Stress Management:  The biggest thing that has helped me to avoid stress at Thanksgiving is to give myself permission not to spend the day with people who I don’t like just because they’re blood relatives.  Life is too short and the day is too special.  Just before we eat dinner, we go around the table and have everyone give at least one example of something they’re grateful for.  After dinner, we all go for a walk.  Clean-up is a tag team effort with me directing the show since it’s my kitchen.  Post dinner, we play board games, drink more wine and enjoy each other’s company.  We keep dinner simple by avoiding an over the top number of dishes, as I mentioned, I make as much as possible ahead of time, and we require that negativity and drama be checked at the door.  I like to have fresh flowers for the table and I always give myself some quiet alone time the night before.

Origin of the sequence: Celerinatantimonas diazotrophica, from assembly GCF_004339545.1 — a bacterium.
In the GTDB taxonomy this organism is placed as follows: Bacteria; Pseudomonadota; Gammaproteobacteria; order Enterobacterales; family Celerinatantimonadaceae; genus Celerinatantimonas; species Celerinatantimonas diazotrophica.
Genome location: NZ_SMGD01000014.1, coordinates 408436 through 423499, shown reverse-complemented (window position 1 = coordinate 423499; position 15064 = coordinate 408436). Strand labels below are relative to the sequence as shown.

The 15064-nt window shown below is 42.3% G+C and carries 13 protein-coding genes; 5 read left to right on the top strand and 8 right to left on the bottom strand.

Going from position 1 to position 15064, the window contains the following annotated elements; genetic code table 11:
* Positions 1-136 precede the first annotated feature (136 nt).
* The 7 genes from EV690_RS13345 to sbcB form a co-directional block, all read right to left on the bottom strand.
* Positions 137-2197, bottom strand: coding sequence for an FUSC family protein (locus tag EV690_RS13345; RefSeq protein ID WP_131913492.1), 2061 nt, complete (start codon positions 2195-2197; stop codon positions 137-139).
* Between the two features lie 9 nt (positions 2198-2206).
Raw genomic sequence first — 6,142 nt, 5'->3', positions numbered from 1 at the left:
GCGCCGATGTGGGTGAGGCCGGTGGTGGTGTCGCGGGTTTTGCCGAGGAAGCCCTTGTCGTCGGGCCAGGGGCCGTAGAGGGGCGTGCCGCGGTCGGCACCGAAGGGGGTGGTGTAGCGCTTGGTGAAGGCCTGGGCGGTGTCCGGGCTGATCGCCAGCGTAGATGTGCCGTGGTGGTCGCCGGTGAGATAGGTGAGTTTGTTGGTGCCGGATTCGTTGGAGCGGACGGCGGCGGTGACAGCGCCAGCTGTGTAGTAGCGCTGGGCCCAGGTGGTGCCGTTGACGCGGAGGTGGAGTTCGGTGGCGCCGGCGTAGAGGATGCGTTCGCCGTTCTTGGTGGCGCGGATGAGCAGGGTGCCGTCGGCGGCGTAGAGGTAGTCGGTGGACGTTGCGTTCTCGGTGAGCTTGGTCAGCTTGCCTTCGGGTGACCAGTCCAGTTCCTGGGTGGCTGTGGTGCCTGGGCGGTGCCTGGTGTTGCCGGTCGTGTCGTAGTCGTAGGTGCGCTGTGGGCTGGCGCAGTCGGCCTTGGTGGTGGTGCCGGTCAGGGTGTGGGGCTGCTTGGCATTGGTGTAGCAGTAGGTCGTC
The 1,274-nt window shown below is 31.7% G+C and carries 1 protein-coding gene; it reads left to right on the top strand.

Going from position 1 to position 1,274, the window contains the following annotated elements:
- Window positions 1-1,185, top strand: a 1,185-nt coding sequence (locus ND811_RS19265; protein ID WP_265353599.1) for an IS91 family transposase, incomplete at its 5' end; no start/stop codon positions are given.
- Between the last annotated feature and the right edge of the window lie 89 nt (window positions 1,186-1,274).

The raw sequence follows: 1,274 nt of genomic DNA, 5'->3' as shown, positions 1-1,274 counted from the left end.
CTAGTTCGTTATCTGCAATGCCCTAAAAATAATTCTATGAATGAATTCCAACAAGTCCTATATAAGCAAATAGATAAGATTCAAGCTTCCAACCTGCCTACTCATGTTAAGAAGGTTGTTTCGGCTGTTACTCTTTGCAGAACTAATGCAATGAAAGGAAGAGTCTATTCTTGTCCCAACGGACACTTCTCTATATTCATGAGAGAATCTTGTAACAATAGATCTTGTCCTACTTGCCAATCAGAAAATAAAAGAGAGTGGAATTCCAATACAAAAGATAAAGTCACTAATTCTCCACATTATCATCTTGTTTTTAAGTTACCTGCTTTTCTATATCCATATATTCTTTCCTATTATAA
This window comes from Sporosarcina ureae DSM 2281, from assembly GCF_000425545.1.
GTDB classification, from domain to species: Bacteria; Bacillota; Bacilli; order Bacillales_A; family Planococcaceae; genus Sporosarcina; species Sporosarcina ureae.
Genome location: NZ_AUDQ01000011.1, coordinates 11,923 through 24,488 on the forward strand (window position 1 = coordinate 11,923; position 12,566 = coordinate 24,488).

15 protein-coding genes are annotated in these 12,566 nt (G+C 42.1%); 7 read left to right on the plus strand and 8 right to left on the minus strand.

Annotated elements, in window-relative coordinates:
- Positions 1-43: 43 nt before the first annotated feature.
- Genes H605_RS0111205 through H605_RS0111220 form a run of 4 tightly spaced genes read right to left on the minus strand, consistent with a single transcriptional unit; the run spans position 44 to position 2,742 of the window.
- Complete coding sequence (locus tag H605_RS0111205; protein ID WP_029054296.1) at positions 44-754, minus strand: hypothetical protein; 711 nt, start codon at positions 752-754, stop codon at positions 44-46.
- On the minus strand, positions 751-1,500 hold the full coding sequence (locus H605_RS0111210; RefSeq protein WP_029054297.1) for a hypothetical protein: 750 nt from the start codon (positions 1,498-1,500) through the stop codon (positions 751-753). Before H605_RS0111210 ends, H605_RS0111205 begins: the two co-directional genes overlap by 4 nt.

I wish you all the best Thanksgiving Day.  I’ll be enjoying the precious time sharing a great dinner with people who I love and am so grateful to have in my life.  Peace.


“A simple field with some trees.”

My friend, Larry, who is wise, recently wrote to me that “the most profound moments in our hectic lives can oftentimes come from the most unexpected and seemingly mundane places, like a simple field with some trees.”  He was speaking of the times in his life when he most felt the presence of his “Creator.”  It got me thinking about my own spirituality and awareness of a higher power.

My story begins with having been raised in a home that worshiped in a hell-fire and brimstone kind of Baptist church.  I grew up believing in an angry God that would strike me down for the most innocuous failing, and that heaven was for only those few who managed not to color outside the lines dictated by the church.  Needless to say, trying to come to terms as a teenager with my sexuality and a faith that condemned it was confusing, frightening and lonely.

The good news for me was that I was strong enough to choose love over an angry church.  I turned my back on the faith that I had grown up with and been so influenced by in order to find my happiness.  Notwithstanding, I felt empty no longer having faith in something bigger than me.  The thing about faith is that it gives us comfort in an unpredictable world.  It’s the assurance that everything will be okay no matter how bad things get.